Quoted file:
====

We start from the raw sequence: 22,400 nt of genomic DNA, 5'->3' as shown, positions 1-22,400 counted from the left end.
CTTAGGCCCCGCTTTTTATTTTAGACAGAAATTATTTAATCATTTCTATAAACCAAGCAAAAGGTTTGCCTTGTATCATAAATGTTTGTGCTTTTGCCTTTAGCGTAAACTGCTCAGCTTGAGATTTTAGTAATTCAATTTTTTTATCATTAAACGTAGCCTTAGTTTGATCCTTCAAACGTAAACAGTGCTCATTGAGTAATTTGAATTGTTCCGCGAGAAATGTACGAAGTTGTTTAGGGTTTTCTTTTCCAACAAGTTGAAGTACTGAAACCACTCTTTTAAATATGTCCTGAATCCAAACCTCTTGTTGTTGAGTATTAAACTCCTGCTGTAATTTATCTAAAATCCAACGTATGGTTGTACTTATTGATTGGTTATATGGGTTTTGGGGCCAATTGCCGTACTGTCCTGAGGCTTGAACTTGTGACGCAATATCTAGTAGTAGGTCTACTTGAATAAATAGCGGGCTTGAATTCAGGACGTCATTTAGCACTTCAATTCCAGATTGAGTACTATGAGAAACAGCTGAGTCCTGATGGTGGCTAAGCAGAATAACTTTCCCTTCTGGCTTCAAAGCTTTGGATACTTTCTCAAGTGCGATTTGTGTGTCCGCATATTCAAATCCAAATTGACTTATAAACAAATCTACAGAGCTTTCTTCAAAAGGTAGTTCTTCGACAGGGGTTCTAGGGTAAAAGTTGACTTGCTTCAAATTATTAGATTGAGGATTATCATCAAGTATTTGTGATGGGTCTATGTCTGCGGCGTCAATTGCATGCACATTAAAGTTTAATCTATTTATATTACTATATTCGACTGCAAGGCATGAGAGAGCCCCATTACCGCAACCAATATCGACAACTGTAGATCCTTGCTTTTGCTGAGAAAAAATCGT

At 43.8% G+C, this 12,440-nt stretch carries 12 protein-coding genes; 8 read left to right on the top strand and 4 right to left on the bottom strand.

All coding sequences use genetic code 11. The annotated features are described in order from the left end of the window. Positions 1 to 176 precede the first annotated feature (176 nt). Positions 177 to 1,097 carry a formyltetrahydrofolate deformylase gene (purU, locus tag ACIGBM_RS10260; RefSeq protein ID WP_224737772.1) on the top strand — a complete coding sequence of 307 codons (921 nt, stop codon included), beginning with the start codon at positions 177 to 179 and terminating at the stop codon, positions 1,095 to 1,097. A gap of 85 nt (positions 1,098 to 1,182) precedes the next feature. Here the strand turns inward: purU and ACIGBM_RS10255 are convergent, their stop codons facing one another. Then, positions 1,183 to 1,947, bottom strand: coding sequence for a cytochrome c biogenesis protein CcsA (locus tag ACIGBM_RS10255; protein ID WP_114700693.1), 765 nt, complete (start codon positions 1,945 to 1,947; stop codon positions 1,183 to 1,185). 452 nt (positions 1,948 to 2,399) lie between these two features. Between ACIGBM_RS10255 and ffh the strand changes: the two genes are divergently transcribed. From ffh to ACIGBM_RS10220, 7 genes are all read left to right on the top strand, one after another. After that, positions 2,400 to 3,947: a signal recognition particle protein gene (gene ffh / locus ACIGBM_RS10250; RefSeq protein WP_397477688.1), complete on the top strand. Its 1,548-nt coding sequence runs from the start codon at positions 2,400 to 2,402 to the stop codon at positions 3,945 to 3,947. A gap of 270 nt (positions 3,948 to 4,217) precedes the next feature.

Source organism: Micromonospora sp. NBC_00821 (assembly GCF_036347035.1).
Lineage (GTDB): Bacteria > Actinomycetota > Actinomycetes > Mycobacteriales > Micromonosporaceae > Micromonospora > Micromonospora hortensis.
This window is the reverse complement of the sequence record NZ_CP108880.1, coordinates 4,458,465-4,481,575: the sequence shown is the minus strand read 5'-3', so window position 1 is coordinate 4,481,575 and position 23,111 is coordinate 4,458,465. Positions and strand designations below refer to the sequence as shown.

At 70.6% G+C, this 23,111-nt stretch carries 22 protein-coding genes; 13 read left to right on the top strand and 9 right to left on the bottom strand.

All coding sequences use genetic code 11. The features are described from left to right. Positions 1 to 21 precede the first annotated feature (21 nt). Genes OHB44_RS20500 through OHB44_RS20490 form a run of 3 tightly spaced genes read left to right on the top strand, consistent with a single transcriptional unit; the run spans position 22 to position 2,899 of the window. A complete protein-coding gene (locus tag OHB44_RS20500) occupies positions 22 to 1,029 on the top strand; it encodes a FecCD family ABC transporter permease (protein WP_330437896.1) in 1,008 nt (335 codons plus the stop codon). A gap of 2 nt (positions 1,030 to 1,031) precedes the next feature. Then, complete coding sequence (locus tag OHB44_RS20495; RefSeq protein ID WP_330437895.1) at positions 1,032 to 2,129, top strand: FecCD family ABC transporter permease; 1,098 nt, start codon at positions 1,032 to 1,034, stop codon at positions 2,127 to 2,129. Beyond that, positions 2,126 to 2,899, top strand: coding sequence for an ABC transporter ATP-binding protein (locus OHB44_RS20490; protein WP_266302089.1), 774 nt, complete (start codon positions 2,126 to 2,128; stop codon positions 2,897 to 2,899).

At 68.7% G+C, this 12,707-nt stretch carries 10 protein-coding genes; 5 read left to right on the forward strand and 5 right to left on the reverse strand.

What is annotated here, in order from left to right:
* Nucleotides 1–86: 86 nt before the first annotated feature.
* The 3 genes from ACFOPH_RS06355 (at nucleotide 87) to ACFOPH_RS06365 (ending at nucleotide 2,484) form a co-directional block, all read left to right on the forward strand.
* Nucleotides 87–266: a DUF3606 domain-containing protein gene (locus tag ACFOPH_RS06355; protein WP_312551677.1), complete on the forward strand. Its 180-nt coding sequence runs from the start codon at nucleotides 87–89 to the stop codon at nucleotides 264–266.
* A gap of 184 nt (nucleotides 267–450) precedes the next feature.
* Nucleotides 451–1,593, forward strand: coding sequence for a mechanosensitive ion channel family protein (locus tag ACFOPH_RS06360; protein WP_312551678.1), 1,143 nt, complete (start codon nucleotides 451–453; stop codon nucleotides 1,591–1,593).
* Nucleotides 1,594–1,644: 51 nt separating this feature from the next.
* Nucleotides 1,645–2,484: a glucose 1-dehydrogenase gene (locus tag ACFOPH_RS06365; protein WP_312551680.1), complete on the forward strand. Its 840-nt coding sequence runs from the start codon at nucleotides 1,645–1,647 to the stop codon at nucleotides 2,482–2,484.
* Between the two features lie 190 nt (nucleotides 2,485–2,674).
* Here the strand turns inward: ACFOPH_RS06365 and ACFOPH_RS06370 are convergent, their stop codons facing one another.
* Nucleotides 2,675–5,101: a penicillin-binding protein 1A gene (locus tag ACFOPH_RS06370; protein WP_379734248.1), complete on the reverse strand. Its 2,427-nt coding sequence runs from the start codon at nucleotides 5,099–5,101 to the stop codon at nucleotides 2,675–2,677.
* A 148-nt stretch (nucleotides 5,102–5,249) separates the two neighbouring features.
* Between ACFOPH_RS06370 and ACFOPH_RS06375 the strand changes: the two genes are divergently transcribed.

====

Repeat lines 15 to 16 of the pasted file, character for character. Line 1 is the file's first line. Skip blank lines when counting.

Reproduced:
* A gap of 184 nt (nucleotides 267–450) precedes the next feature.
* Nucleotides 451–1,593, forward strand: coding sequence for a mechanosensitive ion channel family protein (locus tag ACFOPH_RS06360; protein WP_312551678.1), 1,143 nt, complete (start codon nucleotides 451–453; stop codon nucleotides 1,591–1,593).